I used new parts for almost everything in the LS400. Everything that can be easily seen was built with new parts, including the interior and all bodywork. The need to use new parts or very good condition parts slowed-down the build considerably. Inspecting every part as you go can be a pain, but it's worth it if you plan on keeping the creation for a while!
This is a very familiar sight to me! I must have spent hours staring at the LS400 from its sides, then comparing with the blueprints. The ratios I calculated for its proportions say that for a width of 28 studs, a length of 73 studs is as close to the true proportions as possible. Now, when I look at its sides, I frown slightly less than I did before...
The rear lights really help to convey the Lexus look. The rear was another part of the build I was fairly sure about right from the beginning.
The front does not contain any particularly fancy parts, but the use of many slope bricks and increasing plate heights both contribute to the aerodynamic Lexus look. I'm happy with the width of the roof, its raised plates and the hinge plates used in the pillars on the sides of the windscreen.
-------------------- Let's Get Technical! --------------------
The underside in all its glory!
The following underside photos are best viewed when you click to enlarge them.
The chassis is very strong with extensive use of reinforcing beams, plates and cross-pinned beams. You can see the many 45 degree inverted slope bricks that run along the entire underside perimeter. The electric system's wires are routed neatly along the side channels and disappear up under the rear passenger seats, where they run along under the rear parcel shelf and exit from two small (one plate high X one plate wide) holes that lead into the boot. There is a tunnel behind the holes to effectively seal the boot, at least from light. They connect to the battery boxes and control switches in the boot.
Also visible is the pneumatic air suspension's tube running from the switch in the cabin, emerging from a technic plate and following the same path as the electric wires (under the rear seats) before passing through a technic beam's hole (to keep it away from moving parts) and connecting to a 'T' piece, splitting it into two tubes to feed each of the pneumatic pumps.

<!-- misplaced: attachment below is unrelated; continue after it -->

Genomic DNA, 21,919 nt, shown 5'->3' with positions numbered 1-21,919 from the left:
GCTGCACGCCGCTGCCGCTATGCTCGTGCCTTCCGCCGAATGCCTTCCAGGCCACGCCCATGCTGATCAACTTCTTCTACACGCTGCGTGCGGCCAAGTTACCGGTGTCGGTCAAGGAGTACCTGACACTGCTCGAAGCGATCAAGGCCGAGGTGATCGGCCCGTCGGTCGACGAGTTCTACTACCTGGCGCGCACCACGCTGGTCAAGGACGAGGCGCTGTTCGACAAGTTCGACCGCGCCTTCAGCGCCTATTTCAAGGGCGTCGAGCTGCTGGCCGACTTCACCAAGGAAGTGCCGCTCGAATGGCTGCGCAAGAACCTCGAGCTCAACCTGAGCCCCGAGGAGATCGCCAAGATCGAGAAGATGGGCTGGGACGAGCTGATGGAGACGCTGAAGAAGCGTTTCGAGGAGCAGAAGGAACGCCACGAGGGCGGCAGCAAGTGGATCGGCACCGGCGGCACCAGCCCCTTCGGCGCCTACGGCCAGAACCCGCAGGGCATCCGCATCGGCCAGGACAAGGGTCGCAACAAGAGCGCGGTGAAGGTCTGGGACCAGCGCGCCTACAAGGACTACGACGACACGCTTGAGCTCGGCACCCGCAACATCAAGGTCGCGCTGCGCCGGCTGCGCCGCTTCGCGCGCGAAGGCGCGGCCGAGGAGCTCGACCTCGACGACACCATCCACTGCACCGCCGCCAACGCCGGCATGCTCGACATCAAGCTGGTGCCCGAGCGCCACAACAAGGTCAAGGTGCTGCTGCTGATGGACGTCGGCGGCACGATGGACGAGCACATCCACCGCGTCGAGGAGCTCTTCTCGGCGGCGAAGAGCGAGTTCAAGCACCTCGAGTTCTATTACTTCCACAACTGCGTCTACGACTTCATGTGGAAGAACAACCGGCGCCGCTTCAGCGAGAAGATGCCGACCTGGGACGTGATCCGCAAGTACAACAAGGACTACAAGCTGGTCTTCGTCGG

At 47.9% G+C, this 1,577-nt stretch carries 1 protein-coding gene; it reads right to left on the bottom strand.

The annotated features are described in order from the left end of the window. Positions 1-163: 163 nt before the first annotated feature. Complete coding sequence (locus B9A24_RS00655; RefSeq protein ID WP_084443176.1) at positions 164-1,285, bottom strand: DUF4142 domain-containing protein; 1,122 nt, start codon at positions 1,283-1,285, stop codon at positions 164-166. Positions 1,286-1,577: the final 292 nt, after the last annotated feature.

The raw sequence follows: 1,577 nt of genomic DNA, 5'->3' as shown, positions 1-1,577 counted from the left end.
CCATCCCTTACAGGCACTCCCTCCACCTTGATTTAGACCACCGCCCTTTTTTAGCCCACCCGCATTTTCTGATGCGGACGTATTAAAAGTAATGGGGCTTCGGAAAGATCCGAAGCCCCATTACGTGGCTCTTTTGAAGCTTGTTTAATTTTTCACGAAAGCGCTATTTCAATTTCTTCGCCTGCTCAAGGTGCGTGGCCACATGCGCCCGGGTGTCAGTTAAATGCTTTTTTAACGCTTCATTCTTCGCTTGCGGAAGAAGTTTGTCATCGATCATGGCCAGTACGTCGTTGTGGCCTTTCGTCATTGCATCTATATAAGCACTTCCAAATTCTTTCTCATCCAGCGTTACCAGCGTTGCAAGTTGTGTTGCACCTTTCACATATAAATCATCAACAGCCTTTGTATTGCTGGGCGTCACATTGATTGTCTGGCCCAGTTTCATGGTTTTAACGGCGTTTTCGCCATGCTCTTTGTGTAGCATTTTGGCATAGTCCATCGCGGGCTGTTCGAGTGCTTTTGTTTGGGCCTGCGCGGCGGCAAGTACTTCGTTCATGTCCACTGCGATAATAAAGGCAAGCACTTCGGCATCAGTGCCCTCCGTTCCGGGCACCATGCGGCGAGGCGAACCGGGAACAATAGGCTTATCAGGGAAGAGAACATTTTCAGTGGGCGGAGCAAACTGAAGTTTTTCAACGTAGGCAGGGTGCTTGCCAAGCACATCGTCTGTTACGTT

I tried to make the chassis as symmetrical as possible.
The areas immediately above and below where the wishbones for the front suspension connect are very strong in order to withstand the forces generated by the weight of the vehicle on the front suspension. When I first build a rough version of the front steering and suspension, it was always coming apart. I think having the shock absorbers continually under slight compression might increase the forces. And, limiting the vertical travel means that they reach maximum compression sooner. Good reinforcement is a must!
Any wires trapped under plates are held by single plates only, making them easier to access. Some of the electric wires in my Rally7 Land Cruiser and Snow Plough creations would be very difficult to remove, requiring extensive dismantling.
From this angle, you can see the air channels running along each side. These aren't quite as pronounced on the real vehicle, but they're still there!
The easy-to-lift underside that I mentioned is shown here. The bricks and beams are built-up around the electric plates and wires, transmission and all moving parts. This prevents any accidental contact and the width of the built-up central area (12 studs wide) fits nicely in your hands. I really don't want to drop this one...